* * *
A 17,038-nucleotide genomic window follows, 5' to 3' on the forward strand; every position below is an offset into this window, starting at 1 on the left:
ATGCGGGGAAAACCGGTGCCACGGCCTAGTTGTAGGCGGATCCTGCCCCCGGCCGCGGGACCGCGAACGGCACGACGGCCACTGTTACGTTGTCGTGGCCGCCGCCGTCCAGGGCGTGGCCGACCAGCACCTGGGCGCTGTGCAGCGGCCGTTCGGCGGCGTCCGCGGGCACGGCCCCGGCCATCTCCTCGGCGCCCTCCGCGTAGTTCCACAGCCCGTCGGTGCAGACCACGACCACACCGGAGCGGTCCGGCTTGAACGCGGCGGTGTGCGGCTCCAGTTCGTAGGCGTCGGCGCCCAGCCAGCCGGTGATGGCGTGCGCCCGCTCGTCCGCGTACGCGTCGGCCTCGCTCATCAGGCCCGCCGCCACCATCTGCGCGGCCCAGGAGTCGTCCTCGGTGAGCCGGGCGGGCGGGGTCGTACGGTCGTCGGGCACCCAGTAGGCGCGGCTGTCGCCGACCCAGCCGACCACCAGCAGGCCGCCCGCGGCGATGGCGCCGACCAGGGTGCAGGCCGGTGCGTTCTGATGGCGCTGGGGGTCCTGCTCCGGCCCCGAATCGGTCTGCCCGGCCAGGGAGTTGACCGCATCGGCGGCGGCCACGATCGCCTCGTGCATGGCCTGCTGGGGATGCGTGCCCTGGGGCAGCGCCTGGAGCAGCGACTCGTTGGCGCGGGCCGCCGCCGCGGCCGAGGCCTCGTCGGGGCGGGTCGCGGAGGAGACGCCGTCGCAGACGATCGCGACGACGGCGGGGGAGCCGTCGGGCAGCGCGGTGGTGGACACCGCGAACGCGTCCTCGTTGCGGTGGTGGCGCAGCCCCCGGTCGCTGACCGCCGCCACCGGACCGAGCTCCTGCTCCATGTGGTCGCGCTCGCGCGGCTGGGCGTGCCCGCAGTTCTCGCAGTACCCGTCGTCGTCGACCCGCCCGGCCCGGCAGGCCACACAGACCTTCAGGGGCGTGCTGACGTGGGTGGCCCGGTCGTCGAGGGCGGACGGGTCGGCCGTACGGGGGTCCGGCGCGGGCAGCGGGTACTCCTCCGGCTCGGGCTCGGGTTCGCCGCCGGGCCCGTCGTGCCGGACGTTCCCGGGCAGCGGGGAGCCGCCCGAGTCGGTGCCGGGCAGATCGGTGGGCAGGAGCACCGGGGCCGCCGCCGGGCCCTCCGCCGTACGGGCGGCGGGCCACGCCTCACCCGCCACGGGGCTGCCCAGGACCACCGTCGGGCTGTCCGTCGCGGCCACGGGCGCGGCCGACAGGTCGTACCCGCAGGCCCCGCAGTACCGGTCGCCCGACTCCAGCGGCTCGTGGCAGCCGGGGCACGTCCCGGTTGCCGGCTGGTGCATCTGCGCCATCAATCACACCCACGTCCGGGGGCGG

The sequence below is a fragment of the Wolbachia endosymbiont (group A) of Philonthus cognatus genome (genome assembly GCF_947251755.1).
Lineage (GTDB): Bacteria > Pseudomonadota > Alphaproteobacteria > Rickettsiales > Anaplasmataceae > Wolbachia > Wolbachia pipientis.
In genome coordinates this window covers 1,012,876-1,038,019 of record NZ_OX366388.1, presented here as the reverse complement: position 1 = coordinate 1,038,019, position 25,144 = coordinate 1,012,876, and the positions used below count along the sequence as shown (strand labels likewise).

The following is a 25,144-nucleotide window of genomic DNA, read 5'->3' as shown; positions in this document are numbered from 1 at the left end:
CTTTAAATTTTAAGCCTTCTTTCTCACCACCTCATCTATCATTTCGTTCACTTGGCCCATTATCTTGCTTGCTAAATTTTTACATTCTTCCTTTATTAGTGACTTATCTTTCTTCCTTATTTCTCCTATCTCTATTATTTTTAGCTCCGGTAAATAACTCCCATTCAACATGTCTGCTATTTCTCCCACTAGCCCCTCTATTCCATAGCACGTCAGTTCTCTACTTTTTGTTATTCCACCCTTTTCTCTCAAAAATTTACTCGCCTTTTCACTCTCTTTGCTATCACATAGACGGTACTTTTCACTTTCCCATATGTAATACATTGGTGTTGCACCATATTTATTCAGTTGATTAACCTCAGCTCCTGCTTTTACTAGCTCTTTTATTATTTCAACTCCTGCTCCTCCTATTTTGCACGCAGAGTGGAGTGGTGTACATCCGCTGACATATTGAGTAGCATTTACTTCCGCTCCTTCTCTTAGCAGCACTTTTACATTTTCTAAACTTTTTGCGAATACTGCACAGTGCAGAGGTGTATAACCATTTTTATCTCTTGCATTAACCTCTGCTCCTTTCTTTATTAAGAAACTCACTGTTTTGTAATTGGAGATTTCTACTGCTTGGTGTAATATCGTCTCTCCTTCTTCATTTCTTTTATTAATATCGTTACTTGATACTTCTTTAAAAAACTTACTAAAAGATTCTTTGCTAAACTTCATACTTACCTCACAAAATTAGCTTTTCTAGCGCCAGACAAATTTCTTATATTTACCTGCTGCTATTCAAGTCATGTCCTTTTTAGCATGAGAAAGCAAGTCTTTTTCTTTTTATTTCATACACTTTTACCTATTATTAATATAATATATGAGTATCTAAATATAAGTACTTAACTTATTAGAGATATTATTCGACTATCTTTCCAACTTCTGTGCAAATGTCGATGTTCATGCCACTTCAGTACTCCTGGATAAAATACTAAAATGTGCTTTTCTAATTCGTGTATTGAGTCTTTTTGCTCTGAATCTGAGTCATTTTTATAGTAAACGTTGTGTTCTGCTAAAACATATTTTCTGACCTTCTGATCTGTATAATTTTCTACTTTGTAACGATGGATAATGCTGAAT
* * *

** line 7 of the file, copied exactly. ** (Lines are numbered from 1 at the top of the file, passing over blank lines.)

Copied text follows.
CTTTAAATTTTAAGCCTTCTTTCTCACCACCTCATCTATCATTTCGTTCACTTGGCCCATTATCTTGCTTGCTAAATTTTTACATTCTTCCTTTATTAGTGACTTATCTTTCTTCCTTATTTCTCCTATCTCTATTATTTTTAGCTCCGGTAAATAACTCCCATTCAACATGTCTGCTATTTCTCCCACTAGCCCCTCTATTCCATAGCACGTCAGTTCTCTACTTTTTGTTATTCCACCCTTTTCTCTCAAAAATTTACTCGCCTTTTCACTCTCTTTGCTATCACATAGACGGTACTTTTCACTTTCCCATATGTAATACATTGGTGTTGCACCATATTTATTCAGTTGATTAACCTCAGCTCCTGCTTTTACTAGCTCTTTTATTATTTCAACTCCTGCTCCTCCTATTTTGCACGCAGAGTGGAGTGGTGTACATCCGCTGACATATTGAGTAGCATTTACTTCCGCTCCTTCTCTTAGCAGCACTTTTACATTTTCTAAACTTTTTGCGAATACTGCACAGTGCAGAGGTGTATAACCATTTTTATCTCTTGCATTAACCTCTGCTCCTTTCTTTATTAAGAAACTCACTGTTTTGTAATTGGAGATTTCTACTGCTTGGTGTAATATCGTCTCTCCTTCTTCATTTCTTTTATTAATATCGTTACTTGATACTTCTTTAAAAAACTTACTAAAAGATTCTTTGCTAAACTTCATACTTACCTCACAAAATTAGCTTTTCTAGCGCCAGACAAATTTCTTATATTTACCTGCTGCTATTCAAGTCATGTCCTTTTTAGCATGAGAAAGCAAGTCTTTTTCTTTTTATTTCATACACTTTTACCTATTATTAATATAATATATGAGTATCTAAATATAAGTACTTAACTTATTAGAGATATTATTCGACTATCTTTCCAACTTCTGTGCAAATGTCGATGTTCATGCCACTTCAGTACTCCTGGATAAAATACTAAAATGTGCTTTTCTAATTCGTGTATTGAGTCTTTTTGCTCTGAATCTGAGTCATTTTTATAGTAAACGTTGTGTTCTGCTAAAACATATTTTCTGACCTTCTGATCTGTATAATTTTCTACTTTGTAACGATGGATAATGCTGAAT